Olympus Camedia C-765 Ultra Zoom
Though priced $100 less, the 4-megapixel Olympus Camedia C-765 Ultra Zoom is almost identical to its sibling, the C-770 Ultra Zoom, but it has a plastic body instead of a combination metal and plastic one, and it lacks a hotshoe for mounting an external flash. Its so-so QuickTime movie capabilities also stand in for the C-770 Ultra Zoom's robust MPEG-4 clips, and there are minor differences in the control layout.
But you still get a versatile, 10X optical zoom with the C-765 Ultra Zoom. It comes up a bit short on the wide end at 38mm (35mm camera equivalent), but it gives you a lot of telephoto power with with a 380mm (equivalent) focal length. You can scope out your scene on a 1.8-inch LCD or through the bright electronic viewfinder (EVF). The EVF makes composing images easy, even in bright light and especially when shooting close-ups down to 2.8 inches (in macro mode) or 0.5 inch (in super macro mode).
While the Olympus's 11 scene modes and flexible automatic-exposure options will appeal to snapshooters, enthusiasts will really appreciate the ability to fine-tune their shots with shutter- and aperture-priority modes, manual exposure (from 1/1,000 second to 15 seconds; f/2.8 to f/8), and manual focus. If you're looking for the best possible image quality, you can save photos in TIFF mode.
The easy-to-use controls include a shutter release and a concentric zoom lever that you can operate with one finger. They also include a knurled mode wheel and a four-way control pad that navigates menus and sets shutter speed, aperture, exposure compensation, and manual focus. Five other multifunction buttons adjust settings that include exposure lock, self-timer, and flash mode as well as a user-customizable function. Other buttons pop up the built-in flash, switch between the EVF and the rear LCD, adjust the viewfinder diopter, activate the quick-review function, and power the camera on or off.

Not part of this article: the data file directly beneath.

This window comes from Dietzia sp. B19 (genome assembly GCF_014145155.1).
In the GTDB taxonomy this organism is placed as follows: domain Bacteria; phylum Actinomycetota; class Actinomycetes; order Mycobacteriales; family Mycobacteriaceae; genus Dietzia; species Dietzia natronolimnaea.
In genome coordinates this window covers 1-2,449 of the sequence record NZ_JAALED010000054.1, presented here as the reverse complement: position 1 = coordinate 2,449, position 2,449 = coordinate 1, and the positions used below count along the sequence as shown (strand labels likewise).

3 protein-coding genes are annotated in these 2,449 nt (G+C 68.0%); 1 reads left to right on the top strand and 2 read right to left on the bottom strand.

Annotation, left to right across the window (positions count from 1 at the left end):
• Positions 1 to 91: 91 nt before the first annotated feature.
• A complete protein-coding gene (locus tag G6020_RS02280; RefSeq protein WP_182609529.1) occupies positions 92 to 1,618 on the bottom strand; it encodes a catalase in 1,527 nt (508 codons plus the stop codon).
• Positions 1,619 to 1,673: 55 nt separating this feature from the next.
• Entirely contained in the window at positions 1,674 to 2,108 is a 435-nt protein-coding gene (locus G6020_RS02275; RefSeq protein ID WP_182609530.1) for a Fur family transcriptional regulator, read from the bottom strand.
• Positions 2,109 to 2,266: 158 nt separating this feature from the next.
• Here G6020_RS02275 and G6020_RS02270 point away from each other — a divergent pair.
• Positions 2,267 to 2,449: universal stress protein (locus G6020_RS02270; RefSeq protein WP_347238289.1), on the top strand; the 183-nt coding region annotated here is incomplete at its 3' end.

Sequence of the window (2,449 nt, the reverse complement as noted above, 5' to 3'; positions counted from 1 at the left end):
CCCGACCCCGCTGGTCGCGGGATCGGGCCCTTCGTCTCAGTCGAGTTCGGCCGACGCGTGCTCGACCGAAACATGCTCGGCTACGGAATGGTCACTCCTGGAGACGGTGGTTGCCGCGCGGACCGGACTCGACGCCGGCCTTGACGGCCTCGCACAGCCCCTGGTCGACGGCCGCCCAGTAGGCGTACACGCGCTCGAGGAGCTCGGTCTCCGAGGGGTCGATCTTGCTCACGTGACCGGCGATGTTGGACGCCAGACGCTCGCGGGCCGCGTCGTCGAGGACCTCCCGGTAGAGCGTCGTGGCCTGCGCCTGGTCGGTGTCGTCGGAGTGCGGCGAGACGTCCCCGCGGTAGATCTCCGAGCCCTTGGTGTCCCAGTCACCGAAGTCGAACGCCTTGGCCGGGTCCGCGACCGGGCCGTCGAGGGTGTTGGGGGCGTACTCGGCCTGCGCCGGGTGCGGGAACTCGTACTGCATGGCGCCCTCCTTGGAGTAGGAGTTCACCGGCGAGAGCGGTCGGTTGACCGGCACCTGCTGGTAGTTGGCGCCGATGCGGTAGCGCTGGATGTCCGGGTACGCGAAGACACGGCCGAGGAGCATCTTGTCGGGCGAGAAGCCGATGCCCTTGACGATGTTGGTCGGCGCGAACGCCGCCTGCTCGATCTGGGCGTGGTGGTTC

You can set light sensitivity either automatically or manually from ISO 64 to ISO 400. Metering options include eight-point multisegment, spot, and center-weighted. When darkness falls, a beefy flash unit illuminates your scene from about 1 to 15 feet at the wide-angle setting and from 4 to 17 feet in telephoto mode at ISO 100.
The C-765 Ultra Zoom beat the performance of its more expensive cousin in a couple of areas but fell down in others. The most obvious difference was the time needed to store a TIFF image on the memory card: 21 seconds vs. the C-770 Ultra Zoom's 12 seconds. Its wake-up time of 5.7 seconds, however, was almost a half-second faster and its shot-to-shot times were better. That was particularly evident with the flash, where the junior Ultra Zoom was able to snap off a shot every 3.8 seconds, almost 2 seconds faster than its counterpart. Without the flash, we were able to take a shot every 2.2 seconds. In low-speed burst mode, we got off three full-resolution shots in about 1 second; that time was cut to 0.5 second for the same trio of pictures in high-speed burst mode, with resolution reduced to 640x480 pixels. You won't need to recharge the lithium-ion battery very often; we got 542 shots, half of them with flash, on one charge.
We got the same good image quality with this camera as with the C-770 Ultra Zoom: consistent exposures; rich, detailed shadows; and highlights that didn't wash out easily. This camera, however, offered just 320x240-pixel, 15fps movies with adequate sound. If you're looking for 640x480, 30fps clips, spend the extra $100 and get the C-770.